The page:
a) On my second publication. For the past 10 years my grandmother has been running an exhibition space in her basement in Shabla, a provincial Bulgarian town. I’m collating documentation of the events that have taken place there together with new contributions from various artists, which will be published as an 84-page book.
2. What does your schedule look like?
a) It varies, I don’t have any set work habits – ideas can come anytime and anywhere. I do need a studio though, a place for contemplation, concentration, planning and decision-making, as well as for storage. Some of my work is generated through specific ongoing practices, like my lamp works.
3. What is your studio like – messy, sparse. Do you share it with others?
a) Messy – much of my work is based on collecting stuff, so there are lots of objects and materials lying around. I’ll probably never use a lot of it, but you just never know.
b) Sparse – I’m not into messiness on principle, because at some point I can’t find anything anymore and that’s unsettling. I try to organise stuff, but somewhat sloppily.
4. What do you get outsourced or find ready-made, and what do you make yourself?
a) I always use something found that already exists as a departure point – not ready-made in the classic sense, because it’s not neccessarily about the object as such, or the fact that its industrially produced. It's more about a story, or history that is embodied in some way and strikes me as interesting. Then I let something happen to it – through comparison, remodelling, exertion, translatation, or whatever... I try not to be too strict in my thinking during the execution. I like it when artworks have something concrete and playful at the same time.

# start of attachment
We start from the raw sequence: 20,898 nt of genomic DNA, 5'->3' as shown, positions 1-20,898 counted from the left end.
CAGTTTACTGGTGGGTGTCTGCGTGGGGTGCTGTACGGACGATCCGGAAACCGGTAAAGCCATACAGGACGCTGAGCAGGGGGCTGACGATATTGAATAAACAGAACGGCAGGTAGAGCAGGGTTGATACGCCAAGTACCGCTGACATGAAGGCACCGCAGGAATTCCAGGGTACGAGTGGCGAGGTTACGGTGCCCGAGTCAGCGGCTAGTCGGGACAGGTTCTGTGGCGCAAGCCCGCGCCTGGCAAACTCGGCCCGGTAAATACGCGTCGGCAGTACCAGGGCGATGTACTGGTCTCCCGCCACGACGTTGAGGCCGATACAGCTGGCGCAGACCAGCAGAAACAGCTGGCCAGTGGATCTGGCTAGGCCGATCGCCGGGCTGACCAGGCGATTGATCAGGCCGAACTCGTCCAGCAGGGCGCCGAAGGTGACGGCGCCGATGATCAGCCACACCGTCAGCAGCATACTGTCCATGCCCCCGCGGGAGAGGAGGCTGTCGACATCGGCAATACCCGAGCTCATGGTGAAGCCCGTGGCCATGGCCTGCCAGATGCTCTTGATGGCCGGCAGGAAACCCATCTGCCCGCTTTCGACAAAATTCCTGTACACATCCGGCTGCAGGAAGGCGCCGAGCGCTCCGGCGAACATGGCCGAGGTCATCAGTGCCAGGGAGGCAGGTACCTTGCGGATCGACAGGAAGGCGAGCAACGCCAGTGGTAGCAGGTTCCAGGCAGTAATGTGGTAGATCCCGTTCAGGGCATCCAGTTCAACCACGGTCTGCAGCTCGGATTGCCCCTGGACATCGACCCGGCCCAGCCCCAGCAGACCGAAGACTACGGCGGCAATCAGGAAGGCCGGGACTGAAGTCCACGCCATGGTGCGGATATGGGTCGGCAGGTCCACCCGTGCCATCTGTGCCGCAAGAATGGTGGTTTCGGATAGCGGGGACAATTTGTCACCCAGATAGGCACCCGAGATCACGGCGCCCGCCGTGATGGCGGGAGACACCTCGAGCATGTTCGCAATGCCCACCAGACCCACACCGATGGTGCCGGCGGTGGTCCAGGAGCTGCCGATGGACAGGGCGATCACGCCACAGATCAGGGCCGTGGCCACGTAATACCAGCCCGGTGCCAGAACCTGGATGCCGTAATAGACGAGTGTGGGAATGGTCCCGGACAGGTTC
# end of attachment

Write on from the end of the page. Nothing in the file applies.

5. What does the internet mean to you in relation to your work / practice as an artist?
a) It’s crucial
b) It’s relevant
c) I’d survive somehow without it
6. Who is a mentor for you from whom you get guidance?
a) A fictional person, made up of several friends and colleagues. They don’t give me any advice.
b) I consider every opinion to be of equal value
c) One should only work for one’s own pleasure
7. Do you think you will ever stop making art?
a) I don’t think its good to over-romanticise the art-making process, so sure, I can imagine stopping.
b) That saying about un-learning to ride a bike, what was it again?
c) The nature of art renders a clear answer to such a question impossible.
8. What’s the most annoying thing about Vienna?
9. What is the most absurd thing you’ve ever heard or read about your art?
c) At least three people have asked me whether my pepper-roasters can also be used to make rice-stuffed peppers.
10. What show have you seen recently that you really liked?
b) Krebber in Bordeaux, perhaps because I only read about it.
22 May 2013. Translated from German by Signe Ross.
LAZAR LYUTAKOV, born in 1977 in Shabla, Bulgaria. Lives in Vienna. Recent exhibitions include: Lamps (solo), Song Song, Vienna; Magnets, ICA, Sofia; Kunstgastgeber Gemeindebau, KÖR, Vienna (2012); Werkbank Lana (solo), Lana, IT; Solo presentation with Galerie Winiarzyk, Fruits, Flowers and Clouds Art Fair, MAK, Vienna (2011).